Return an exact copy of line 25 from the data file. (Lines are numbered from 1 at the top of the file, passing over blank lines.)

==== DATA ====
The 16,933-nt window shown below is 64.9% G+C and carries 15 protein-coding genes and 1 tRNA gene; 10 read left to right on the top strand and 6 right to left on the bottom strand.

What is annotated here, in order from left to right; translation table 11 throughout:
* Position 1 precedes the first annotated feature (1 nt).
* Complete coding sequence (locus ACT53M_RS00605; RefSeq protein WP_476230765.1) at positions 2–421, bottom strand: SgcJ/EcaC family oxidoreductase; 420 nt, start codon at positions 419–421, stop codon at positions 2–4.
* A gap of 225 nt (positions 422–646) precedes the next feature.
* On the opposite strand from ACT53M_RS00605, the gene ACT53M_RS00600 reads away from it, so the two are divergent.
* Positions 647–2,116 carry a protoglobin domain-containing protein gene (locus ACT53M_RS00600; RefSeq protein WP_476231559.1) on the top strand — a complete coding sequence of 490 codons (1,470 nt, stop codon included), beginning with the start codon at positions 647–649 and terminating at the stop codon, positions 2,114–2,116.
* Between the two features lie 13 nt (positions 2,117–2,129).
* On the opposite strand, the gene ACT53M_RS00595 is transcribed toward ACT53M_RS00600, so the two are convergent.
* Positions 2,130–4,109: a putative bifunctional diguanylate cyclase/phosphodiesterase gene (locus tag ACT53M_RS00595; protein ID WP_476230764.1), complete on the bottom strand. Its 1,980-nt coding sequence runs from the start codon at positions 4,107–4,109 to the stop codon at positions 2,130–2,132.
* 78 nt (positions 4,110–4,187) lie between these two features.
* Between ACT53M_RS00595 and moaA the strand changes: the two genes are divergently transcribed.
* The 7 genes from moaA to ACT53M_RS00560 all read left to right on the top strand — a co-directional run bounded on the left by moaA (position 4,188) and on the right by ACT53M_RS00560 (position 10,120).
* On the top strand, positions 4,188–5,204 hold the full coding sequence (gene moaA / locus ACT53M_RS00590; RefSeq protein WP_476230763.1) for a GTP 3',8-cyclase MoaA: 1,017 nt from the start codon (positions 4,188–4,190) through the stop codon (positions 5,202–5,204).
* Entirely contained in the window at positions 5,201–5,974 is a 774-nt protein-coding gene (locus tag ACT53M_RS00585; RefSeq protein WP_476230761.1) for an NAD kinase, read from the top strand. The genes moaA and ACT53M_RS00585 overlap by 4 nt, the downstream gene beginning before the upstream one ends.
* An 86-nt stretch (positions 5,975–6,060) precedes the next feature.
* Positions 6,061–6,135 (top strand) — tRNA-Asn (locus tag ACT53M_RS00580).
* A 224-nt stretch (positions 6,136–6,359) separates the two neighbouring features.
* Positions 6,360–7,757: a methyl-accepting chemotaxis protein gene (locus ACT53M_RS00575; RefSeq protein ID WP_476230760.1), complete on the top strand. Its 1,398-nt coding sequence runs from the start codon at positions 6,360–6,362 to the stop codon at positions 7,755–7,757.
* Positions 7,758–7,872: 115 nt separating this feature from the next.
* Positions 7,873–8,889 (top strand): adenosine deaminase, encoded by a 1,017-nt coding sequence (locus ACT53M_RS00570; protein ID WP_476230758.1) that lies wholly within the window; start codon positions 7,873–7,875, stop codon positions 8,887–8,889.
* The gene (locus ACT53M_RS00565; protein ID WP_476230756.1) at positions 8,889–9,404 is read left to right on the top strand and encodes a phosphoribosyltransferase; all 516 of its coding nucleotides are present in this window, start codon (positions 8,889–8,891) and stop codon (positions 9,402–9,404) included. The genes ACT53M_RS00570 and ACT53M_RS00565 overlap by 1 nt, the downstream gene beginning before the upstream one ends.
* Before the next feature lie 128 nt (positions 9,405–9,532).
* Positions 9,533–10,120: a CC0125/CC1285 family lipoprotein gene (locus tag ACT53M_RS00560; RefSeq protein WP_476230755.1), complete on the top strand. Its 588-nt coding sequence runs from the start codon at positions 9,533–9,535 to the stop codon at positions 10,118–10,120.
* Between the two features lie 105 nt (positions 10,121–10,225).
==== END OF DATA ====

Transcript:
* Between the two features lie 105 nt (positions 10,121–10,225).